Defense was Freehan’s strength, and he won five Gold Glove awards from 1965–1969. His career defensive WAR is 12, good for fifth among Tigers, behind only slick-fielding infielders Alan Trammell, Lou Whitaker, Brandon Inge and Billy Rogell. For 11 seasons in the American League, Freehan was a top-five catcher in fielding percentage. He was among the top five catchers in the American League for nine seasons in Range Factor per nine innings and a top-five catcher in Range Factor per game for 12 incredible seasons.
Freehan also provided power at the plate, ranking 10th among Tigers hitters with 200 career home runs and 21st among all catchers. Freehan posted three 20-home run seasons, is 8th among Tigers in sacrifice flies with 48, and his power and RBI numbers were good for his light-hitting era.
Like teammate Mickey Lolich, Bill Freehan is forever remembered as one of the ’68 Tigers. He started more games (155) than any other Detroit player that season, catching MLB’s last 30-game winner. Although he did not hit well in the World Series, he caught seven complete games. Freehan was involved in the critical defensive play in Game 5 of the Series when he caught Willie Horton’s throw from left field, blocked home plate, and tagged out Lou Brock.
In 1972 Freehan suffered a broken thumb on a play at the plate against Carl Yastrzemski and the Red Sox on September 21, but still came back to play less than three weeks later in the final three games of the ALCS. In that exciting series against the Oakland A’s, Freehan caught Joe Coleman’s 14-strikeout gem in Game 3, caught Detroit’s 10-inning win in Game 4, and caught the Tigers’ heartbreaking loss in Game 5. In the final game, Freehan was involved in yet another exciting play at the plate when Reggie Jackson was injured sliding home with Oakland’s first run in the second inning.
Bill Freehan was the dominant American League catcher in the 1960s and early 1970s.  An 11-time All-Star, he was selected for 10-consecutive Midsummer Classics from 1964–1973, and he was the AL starting catcher seven times.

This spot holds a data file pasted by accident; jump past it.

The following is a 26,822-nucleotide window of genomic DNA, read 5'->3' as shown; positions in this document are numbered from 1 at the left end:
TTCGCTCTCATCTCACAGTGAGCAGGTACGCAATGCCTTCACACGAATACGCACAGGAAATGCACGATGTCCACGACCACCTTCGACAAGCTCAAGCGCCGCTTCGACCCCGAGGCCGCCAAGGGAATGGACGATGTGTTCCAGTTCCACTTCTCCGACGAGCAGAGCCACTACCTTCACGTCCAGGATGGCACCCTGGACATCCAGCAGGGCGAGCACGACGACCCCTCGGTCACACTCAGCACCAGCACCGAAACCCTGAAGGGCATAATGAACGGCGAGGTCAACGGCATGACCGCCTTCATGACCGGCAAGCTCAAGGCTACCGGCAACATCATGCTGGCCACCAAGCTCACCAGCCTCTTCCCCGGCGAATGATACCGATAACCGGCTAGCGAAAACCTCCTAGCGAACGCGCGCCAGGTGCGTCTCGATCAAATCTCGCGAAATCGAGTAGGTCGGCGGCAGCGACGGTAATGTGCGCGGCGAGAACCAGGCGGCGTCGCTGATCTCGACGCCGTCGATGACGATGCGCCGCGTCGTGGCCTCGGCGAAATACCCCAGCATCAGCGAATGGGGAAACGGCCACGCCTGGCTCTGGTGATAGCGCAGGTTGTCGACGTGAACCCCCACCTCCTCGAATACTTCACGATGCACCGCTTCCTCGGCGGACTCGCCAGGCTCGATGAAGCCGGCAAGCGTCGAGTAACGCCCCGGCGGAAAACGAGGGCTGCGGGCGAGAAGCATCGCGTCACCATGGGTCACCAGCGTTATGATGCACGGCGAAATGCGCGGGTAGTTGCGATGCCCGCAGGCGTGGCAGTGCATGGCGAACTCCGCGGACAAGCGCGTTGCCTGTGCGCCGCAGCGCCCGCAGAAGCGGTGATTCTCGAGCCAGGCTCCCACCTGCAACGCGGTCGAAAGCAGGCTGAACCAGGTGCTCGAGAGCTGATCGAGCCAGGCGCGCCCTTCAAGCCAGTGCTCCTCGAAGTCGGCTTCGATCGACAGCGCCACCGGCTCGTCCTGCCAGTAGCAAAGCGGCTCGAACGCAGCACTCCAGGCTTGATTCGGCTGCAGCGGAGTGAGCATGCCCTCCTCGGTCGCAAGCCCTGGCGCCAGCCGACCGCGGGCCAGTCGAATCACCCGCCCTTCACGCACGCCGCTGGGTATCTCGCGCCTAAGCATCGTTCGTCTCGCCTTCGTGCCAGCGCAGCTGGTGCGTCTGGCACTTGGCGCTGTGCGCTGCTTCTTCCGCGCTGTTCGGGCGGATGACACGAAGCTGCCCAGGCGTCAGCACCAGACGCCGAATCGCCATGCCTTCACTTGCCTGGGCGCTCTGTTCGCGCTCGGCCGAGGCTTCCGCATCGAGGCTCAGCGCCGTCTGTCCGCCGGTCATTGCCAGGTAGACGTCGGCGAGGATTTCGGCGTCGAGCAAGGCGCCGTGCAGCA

From 1966 through 1969, Freehan was a serious MVP candidate. In 1967 he finished third behind Carl Yastrzemski and Harmon Killebrew in MVP votes. In 1968 he finished second to Denny McLain. He also received serious consideration in 1964, finishing seventh, with honorable recognition in 1969 and 1972.
Freehan was a quintessential Tiger. The Veterans Committee should reconsider his case. It is undeniable that Freehan was a premier ballplayers in his time and an outstanding ambassador of baseball. He exemplified the virtues of ability, integrity, sportsmanship, and character. He affected pennant races, postseason play, and contributed mightily to the legends and lore of the game. Whether one is a “Small Hall” or “Large Hall” advocate, he is an exceptional candidate for induction into the National Baseball Hall of Fame.
Also see Bill Freehan’s Hall of Fame Case: Part One by Dan D’Addona.
The Cooperstown Casebook, by Jay Jaffe. St. Martin’s Press (2017).
What Happened to the Hall of Fame? by Bill James. First Fireside edition, Simon & Shuster (1995).
SABR Bio Project biography of Bill Freehan, by Trey Strecker.
Notes Taken from the HOF guidelines for voting and cited in The Cooperstown Casebook, by Jay Jaffe, St. Martin’s Press (2017), p 22.  Hello Everybody I’m George Kell, by George Kell, Sports Publishing (1998), The Year of the Tiger, p134.  The Cooperstown Casebook, by Jay Jaffe, St. Martin’s Press (2017), p126-127.  Buster Posey will pass Bill Freehan after the 2019 season, and Joe Mauer retired after the 2018 season. The Hall-of-Fame catchers in the top 15 are Johnny Bench (#1), Gary Carter (#2), Ivan Rodriguez (#3), Carlton Fisk (#4), Mike Piazza (#5), Yogi Berra (#6), Bill Dickey (#8), Mickey Cochrane (9), and Gabby Hartnett (#11). See https//www.baseball-reference.com, Catcher JAWS Leaders.  The Cooperstown Casebook, by Jay Jaffe, St. Martin’s Press (2017), Catchers, p107-127.  Motor City Bengals, Detroit Tigers: Bill Freehan should be in the Hall of Fame, by Andy Patton, August 2018, motorcitybengals.com.